BY BUDDY NEVINS
Government education bureaucrats are obsessed with advanced college degrees.
Why else would the Broward system require an interim superintendent to have a mastersâ€™ degree? This interim job is scheduled to last three months, some of it over the slower summer break.
When the only applicant who applied earlier this month didnâ€™t have an advanced degree, the School Board decided to rebid the job without requiring a masters or doctorate. Itâ€™s a smart move, but they may want to go farther.
In the last 50 or so years, advanced administrative degrees have sprung up like weeds in the front offices of our nationâ€™s public schools.
Administrators have titles like Doctors of Education Leadership. Many courses to obtain these degrees are offered online where universities’ brag they have â€œflexible curriculum choicesâ€.
What does that mean? Can you take the administration techniques of basket weaving?
Some of these bureaucrats take their degrees very seriously. One school superintendent insisted on everybody calling him “doctor.” His staff of flunkies bristled every time I called him “mister.” I believe, like most newspaper style books, that only a physician was entitled to be called “doctor.”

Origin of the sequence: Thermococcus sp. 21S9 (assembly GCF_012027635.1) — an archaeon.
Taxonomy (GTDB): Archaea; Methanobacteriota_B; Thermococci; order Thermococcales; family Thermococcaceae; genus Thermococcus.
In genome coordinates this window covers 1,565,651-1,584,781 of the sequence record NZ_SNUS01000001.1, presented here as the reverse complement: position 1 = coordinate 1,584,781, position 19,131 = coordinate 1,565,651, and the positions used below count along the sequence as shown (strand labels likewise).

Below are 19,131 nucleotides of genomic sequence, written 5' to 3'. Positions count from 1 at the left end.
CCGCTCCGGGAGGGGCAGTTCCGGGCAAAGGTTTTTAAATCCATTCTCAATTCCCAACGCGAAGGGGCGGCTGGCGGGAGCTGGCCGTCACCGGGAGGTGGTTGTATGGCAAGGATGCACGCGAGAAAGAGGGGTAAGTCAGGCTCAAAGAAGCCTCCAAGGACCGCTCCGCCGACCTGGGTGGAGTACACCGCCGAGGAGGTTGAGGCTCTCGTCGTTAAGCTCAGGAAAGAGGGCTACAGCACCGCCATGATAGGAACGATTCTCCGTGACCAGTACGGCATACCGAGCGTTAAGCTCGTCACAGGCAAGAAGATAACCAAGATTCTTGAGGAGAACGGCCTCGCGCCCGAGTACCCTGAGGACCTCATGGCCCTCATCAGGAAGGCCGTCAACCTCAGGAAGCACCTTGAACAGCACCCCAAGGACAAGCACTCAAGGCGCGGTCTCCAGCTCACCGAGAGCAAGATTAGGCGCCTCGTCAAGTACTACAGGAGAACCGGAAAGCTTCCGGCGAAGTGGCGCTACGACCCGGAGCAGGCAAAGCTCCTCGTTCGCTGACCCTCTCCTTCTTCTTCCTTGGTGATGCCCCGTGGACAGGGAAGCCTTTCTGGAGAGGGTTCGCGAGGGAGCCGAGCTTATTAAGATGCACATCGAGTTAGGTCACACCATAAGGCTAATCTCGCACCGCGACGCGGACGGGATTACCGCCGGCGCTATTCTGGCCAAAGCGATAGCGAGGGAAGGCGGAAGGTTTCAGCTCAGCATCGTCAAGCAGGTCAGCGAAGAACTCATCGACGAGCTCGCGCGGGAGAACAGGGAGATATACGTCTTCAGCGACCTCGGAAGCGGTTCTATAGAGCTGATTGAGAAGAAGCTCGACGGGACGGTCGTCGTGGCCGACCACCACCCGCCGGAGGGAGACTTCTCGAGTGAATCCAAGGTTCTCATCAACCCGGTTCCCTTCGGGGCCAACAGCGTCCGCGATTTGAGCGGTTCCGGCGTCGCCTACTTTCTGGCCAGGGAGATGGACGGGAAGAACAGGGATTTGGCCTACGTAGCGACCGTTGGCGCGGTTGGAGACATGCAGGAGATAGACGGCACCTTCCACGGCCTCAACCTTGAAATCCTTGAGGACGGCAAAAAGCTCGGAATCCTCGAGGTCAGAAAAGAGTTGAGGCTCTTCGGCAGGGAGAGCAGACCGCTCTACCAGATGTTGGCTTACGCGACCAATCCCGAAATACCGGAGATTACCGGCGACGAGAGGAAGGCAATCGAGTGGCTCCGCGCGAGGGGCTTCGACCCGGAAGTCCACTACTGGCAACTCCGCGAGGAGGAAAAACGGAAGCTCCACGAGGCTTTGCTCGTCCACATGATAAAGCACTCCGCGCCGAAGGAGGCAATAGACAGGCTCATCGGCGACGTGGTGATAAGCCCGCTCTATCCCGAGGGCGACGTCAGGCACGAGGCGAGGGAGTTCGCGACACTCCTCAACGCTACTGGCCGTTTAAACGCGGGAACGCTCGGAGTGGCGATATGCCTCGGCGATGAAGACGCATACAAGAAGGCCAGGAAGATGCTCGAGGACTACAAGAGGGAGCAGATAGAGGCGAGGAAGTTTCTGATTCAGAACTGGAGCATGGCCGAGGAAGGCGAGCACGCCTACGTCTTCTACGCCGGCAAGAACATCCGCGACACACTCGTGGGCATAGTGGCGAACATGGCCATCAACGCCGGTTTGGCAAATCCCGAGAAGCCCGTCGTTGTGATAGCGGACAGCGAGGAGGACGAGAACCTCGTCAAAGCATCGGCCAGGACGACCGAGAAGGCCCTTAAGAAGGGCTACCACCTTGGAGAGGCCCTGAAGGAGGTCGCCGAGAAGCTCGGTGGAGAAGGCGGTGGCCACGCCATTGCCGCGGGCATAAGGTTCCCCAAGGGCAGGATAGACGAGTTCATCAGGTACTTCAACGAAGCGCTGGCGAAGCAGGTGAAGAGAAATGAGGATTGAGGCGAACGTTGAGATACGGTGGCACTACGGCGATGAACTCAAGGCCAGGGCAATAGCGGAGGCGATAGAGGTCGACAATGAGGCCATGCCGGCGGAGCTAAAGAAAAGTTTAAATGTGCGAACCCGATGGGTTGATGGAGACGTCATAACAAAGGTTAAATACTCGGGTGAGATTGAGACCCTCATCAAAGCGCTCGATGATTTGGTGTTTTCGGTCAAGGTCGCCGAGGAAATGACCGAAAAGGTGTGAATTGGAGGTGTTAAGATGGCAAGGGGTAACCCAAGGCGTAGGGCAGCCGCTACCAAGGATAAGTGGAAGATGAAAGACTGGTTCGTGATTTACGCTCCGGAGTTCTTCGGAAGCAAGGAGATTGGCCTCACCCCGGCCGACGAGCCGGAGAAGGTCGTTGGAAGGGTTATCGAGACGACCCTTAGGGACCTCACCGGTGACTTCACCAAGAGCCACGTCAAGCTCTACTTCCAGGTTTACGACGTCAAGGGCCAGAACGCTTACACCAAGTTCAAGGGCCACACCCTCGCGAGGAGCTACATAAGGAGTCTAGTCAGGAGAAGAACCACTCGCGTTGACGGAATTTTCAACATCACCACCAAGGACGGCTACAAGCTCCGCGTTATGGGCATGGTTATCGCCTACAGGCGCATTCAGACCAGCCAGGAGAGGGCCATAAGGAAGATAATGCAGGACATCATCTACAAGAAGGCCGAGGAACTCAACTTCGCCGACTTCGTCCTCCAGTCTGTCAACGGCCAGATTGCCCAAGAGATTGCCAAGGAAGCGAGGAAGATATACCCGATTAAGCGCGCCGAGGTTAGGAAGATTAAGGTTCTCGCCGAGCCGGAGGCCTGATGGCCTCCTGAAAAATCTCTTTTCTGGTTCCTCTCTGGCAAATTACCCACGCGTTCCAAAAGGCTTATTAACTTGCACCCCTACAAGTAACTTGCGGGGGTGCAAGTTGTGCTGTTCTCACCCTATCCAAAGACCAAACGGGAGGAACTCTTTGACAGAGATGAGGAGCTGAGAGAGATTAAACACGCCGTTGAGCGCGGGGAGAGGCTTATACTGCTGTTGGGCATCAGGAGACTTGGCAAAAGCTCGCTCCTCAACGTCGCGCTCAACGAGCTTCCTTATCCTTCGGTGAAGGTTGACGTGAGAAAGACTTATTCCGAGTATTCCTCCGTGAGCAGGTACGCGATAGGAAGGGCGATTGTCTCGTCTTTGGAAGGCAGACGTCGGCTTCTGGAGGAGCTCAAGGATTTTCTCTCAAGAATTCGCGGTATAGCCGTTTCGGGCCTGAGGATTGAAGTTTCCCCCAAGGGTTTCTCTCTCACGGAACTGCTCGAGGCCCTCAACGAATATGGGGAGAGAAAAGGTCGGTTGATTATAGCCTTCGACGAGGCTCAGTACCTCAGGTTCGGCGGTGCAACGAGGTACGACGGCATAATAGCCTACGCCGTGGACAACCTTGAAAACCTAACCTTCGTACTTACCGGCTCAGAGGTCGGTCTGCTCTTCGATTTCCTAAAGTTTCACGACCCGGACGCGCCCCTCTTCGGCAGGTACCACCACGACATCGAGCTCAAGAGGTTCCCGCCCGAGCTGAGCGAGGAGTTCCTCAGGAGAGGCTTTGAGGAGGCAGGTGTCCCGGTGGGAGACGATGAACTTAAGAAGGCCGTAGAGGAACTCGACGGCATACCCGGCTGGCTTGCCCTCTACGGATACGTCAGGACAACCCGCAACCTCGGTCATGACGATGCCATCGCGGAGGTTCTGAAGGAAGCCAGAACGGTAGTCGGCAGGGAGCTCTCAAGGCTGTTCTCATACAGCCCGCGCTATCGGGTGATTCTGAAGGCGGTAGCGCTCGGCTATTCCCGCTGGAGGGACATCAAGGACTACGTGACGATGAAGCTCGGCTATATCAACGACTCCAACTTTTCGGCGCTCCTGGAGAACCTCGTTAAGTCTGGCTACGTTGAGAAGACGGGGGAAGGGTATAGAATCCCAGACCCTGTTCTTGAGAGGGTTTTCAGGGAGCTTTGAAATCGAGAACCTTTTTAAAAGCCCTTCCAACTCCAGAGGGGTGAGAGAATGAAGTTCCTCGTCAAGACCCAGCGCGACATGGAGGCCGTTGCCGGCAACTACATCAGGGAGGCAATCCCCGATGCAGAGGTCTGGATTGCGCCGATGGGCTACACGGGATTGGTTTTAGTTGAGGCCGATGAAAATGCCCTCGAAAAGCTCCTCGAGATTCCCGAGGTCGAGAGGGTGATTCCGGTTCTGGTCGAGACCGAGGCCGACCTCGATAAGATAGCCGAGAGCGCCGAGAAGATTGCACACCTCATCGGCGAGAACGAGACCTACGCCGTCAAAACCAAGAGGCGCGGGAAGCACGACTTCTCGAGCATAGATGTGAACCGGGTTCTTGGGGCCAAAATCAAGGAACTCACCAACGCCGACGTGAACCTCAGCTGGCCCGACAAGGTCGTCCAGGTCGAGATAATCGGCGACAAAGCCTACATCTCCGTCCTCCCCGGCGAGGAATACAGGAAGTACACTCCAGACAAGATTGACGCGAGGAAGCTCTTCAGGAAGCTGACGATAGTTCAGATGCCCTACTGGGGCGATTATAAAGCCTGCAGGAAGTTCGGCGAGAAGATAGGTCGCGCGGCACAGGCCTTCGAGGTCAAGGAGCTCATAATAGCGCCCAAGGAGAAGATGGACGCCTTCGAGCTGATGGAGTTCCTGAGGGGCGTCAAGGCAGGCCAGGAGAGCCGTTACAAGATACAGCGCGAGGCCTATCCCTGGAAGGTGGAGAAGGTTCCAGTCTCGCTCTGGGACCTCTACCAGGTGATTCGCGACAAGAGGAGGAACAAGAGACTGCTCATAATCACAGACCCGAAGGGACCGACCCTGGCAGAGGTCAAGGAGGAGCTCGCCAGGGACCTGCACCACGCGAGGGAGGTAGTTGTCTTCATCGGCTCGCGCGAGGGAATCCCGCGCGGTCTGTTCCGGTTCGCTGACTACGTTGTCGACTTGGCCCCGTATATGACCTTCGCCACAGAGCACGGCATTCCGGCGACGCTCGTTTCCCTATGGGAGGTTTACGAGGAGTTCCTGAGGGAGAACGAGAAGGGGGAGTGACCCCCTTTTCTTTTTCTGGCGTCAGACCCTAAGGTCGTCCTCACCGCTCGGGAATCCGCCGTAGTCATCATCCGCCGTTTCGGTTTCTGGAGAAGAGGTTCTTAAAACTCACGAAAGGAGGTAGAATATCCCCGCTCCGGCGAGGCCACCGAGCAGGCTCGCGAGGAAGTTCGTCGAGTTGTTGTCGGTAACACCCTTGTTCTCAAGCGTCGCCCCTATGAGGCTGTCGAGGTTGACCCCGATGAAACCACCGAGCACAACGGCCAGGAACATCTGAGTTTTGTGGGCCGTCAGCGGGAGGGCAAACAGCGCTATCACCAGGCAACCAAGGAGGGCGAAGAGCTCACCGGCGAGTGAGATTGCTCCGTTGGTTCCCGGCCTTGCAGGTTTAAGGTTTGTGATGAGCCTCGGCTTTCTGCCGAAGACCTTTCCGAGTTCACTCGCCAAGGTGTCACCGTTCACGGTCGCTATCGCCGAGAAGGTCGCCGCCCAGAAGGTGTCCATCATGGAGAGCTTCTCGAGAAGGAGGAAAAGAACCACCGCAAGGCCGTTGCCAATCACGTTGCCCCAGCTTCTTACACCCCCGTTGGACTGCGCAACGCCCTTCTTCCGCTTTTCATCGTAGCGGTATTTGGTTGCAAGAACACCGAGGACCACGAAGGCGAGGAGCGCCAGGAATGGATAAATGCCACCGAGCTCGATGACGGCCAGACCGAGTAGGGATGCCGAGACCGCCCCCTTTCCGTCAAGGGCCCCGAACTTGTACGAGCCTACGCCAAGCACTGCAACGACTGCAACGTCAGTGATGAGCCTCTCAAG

We Paid For It
This trend towards advanced degrees was paid for by taxpayers. Public schools subsidized employeesâ€™ education to obtain these administrative degrees. Then the same employees got a bump in pay for putting a few letters after their names.
Did all these administrative degrees improve our public schools?
What the school system has sadly lacked is administrators with a knowledge of business. I would like to see somebody running our school system who has a solid business degree rather than a nebulous education leadership degree.
But do you need an advanced degree at all?
Experience trumps a degree any day. Why has someone who has climbed up through the ranks and proven that they are a leader need a degree?
I donâ€™t believe leadership can be taught. I believe most good ones are natural born leaders. They can be taught some tricks of the trade, but most of their skills come from the gene pool.
Some are lucky enough to have another skill from birth â€“ creativity. Bill Gates of Microsoft, Mark Zuckerberg of Facebook, Mary Kay Ash of the cosmetics fortune and hundreds of other successful, creative people have no college degreesâ€¦.much less advanced degrees.
All of them think out of the box. Thinking out of the box is another skill that isnâ€™t regularly taught by a university.
But isnâ€™t thinking out of the box just what we need more of in our schools?